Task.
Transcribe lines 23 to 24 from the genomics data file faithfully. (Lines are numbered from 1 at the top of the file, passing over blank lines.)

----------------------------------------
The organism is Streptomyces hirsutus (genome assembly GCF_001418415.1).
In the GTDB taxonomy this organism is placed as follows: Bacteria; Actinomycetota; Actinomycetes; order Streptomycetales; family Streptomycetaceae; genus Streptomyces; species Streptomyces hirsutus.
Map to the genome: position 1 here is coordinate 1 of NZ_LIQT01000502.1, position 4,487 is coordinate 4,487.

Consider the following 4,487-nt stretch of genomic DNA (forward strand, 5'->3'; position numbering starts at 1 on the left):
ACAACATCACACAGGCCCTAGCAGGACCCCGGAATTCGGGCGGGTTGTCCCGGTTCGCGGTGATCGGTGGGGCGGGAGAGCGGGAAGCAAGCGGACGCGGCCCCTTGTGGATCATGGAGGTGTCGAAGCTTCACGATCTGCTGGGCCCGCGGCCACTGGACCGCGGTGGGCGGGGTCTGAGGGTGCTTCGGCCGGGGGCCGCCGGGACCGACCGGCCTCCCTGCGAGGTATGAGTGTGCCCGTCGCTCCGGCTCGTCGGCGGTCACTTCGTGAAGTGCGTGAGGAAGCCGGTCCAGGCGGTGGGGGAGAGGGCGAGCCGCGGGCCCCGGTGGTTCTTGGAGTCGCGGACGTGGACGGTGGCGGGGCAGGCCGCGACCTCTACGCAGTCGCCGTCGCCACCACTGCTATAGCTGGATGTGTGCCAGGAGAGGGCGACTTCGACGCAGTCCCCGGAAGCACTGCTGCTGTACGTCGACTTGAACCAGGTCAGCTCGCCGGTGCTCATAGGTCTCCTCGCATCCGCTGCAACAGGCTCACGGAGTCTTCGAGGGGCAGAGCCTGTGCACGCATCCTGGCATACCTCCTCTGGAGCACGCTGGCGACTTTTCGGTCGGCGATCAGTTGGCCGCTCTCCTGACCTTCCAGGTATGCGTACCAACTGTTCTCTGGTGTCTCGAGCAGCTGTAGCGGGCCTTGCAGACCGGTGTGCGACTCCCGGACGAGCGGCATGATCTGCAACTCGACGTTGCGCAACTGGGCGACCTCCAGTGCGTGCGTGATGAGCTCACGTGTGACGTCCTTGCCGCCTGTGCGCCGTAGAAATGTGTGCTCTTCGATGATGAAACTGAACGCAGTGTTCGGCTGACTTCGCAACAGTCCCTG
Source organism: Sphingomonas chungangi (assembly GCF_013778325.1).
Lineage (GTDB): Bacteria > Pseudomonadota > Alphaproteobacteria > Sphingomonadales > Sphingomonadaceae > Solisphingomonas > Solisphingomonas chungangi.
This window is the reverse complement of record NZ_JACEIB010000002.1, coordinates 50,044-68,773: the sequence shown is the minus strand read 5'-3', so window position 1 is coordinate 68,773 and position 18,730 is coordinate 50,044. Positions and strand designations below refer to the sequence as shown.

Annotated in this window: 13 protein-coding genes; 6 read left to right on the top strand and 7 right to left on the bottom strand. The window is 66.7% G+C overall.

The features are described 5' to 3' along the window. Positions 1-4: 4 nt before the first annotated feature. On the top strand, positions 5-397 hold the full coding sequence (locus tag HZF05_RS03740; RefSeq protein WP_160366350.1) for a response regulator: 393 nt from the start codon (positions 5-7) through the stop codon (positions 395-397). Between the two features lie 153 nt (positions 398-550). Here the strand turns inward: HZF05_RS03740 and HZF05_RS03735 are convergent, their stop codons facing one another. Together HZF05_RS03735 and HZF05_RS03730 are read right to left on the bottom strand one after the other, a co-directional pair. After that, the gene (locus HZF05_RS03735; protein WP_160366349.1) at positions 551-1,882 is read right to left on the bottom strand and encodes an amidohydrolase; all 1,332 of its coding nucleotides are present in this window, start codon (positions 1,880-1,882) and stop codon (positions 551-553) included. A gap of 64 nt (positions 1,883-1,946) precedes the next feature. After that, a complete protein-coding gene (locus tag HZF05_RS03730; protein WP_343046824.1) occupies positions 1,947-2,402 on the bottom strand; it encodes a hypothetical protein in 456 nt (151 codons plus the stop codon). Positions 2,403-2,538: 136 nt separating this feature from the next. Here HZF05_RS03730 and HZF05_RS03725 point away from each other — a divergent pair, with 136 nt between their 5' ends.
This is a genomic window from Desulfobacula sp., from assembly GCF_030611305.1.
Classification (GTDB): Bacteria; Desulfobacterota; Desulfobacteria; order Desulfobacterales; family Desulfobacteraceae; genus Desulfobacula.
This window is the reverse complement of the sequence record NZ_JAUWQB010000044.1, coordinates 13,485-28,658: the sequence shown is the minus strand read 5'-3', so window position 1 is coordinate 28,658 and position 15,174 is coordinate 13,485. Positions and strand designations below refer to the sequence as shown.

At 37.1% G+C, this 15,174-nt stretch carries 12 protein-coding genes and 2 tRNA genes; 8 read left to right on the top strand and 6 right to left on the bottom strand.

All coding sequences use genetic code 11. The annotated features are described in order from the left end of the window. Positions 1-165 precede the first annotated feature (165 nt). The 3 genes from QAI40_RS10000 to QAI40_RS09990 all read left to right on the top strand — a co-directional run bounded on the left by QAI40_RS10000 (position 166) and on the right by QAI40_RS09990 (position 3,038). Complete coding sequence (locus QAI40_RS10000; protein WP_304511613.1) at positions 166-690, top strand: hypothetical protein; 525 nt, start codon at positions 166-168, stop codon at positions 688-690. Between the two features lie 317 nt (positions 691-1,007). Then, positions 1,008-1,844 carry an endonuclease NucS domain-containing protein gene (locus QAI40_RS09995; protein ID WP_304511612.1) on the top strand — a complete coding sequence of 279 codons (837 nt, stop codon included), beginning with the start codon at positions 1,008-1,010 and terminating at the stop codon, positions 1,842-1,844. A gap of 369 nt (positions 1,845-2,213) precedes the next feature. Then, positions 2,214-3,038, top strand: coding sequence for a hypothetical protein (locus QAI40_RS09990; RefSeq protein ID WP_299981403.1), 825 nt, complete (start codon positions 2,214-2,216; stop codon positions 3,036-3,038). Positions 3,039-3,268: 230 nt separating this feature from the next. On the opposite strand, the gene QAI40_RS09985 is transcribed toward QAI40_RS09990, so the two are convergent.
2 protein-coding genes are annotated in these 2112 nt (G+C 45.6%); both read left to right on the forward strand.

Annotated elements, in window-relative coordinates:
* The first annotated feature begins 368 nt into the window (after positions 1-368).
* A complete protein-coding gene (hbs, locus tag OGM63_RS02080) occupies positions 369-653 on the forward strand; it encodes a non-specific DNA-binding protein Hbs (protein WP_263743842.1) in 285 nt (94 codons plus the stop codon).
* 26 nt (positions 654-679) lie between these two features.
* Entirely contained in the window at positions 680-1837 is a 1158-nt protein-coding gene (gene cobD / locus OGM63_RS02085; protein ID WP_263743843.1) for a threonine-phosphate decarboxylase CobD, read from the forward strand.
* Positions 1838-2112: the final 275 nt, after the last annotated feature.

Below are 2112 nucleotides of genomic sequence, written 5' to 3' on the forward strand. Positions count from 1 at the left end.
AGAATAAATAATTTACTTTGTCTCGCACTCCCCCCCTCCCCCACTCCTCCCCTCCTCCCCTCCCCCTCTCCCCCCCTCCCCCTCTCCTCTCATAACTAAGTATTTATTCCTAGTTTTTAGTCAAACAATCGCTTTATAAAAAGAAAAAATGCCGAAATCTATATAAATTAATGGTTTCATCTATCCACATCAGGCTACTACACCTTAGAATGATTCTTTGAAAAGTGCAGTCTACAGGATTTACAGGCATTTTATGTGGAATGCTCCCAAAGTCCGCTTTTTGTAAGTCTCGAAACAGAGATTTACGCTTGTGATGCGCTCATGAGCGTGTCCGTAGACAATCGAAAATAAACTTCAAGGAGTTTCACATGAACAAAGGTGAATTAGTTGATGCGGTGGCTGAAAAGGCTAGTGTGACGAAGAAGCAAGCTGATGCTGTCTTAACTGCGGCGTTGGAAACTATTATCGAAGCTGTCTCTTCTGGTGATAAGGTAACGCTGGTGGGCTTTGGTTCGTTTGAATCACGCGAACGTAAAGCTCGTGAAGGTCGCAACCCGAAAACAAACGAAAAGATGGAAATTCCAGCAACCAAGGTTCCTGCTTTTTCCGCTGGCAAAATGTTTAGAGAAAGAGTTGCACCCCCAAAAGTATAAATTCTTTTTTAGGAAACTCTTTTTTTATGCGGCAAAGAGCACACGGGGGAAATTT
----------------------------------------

Below are 2112 nucleotides of genomic sequence, written 5' to 3' on the forward strand. Positions count from 1 at the left end.
AGAATAAATAATTTACTTTGTCTCGCACTCCCCCCCTCCCCCACTCCTCCCCTCCTCCCCTCCCCCTCTCCCCCCCTCCCCCTCTCCTCTCATAACTAAGTATTTATTCCTAGTTTTTAGTCAAACAATCGCTTTATAAAAAGAAAAAATGCCGAAATCTATATAAATTAATGGTTTCATCTATCCACATCAGGCTACTACACCTTAGAATGATTCTTTGAAAAGTGCAGTCTACAGGATTTACAGGCATTTTATGTGGAATGCTCCCAAAGTCCGCTTTTTGTAAGTCTCGAAACAGAGATTTACGCTTGTGATGCGCTCATGAGCGTGTCCGTAGACAATCGAAAATAAACTTCAAGGAGTTTCACATGAACAAAGGTGAATTAGTTGATGCGGTGGCTGAAAAGGCTAGTGTGACGAAGAAGCAAGCTGATGCTGTCTTAACTGCGGCGTTGGAAACTATTATCGAAGCTGTCTCTTCTGGTGATAAGGTAACGCTGGTGGGCTTTGGTTCGTTTGAATCACGCGAACGTAAAGCTCGTGAAGGTCGCAACCCGAAAACAAACGAAAAGATGGAAATTCCAGCAACCAAGGTTCCTGCTTTTTCCGCTGGCAAAATGTTTAGAGAAAGAGTTGCACCCCCAAAAGTATAAATTCTTTTTTAGGAAACTCTTTTTTTATGCGGCAAAGAGCACACGGGGGAAATTT